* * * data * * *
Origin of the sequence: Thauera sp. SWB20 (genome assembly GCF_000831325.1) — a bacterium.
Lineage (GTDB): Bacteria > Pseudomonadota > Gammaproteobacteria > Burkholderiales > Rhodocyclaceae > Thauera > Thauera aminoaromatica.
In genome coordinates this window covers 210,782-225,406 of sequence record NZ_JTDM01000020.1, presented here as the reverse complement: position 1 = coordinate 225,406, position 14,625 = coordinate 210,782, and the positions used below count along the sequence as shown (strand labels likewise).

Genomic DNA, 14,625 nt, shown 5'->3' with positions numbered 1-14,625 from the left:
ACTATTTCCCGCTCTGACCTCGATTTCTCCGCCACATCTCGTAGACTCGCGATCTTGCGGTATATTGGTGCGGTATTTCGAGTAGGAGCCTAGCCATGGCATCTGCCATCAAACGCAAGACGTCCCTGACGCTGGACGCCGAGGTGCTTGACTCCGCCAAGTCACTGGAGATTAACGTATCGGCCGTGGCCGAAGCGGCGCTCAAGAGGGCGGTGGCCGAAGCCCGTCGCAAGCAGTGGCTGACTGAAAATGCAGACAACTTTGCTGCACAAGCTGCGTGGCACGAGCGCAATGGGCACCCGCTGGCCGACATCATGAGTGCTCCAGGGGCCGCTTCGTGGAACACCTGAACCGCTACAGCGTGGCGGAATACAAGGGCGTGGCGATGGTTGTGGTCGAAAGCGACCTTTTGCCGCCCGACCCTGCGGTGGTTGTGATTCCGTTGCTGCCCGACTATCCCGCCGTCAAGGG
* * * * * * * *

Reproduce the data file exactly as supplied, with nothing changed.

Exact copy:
Origin of the sequence: Thauera sp. SWB20 (genome assembly GCF_000831325.1) — a bacterium.
Lineage (GTDB): Bacteria > Pseudomonadota > Gammaproteobacteria > Burkholderiales > Rhodocyclaceae > Thauera > Thauera aminoaromatica.
In genome coordinates this window covers 210,782-225,406 of sequence record NZ_JTDM01000020.1, presented here as the reverse complement: position 1 = coordinate 225,406, position 14,625 = coordinate 210,782, and the positions used below count along the sequence as shown (strand labels likewise).

Genomic DNA, 14,625 nt, shown 5'->3' with positions numbered 1-14,625 from the left:
ACTATTTCCCGCTCTGACCTCGATTTCTCCGCCACATCTCGTAGACTCGCGATCTTGCGGTATATTGGTGCGGTATTTCGAGTAGGAGCCTAGCCATGGCATCTGCCATCAAACGCAAGACGTCCCTGACGCTGGACGCCGAGGTGCTTGACTCCGCCAAGTCACTGGAGATTAACGTATCGGCCGTGGCCGAAGCGGCGCTCAAGAGGGCGGTGGCCGAAGCCCGTCGCAAGCAGTGGCTGACTGAAAATGCAGACAACTTTGCTGCACAAGCTGCGTGGCACGAGCGCAATGGGCACCCGCTGGCCGACATCATGAGTGCTCCAGGGGCCGCTTCGTGGAACACCTGAACCGCTACAGCGTGGCGGAATACAAGGGCGTGGCGATGGTTGTGGTCGAAAGCGACCTTTTGCCGCCCGACCCTGCGGTGGTTGTGATTCCGTTGCTGCCCGACTATCCCGCCGTCAAGGG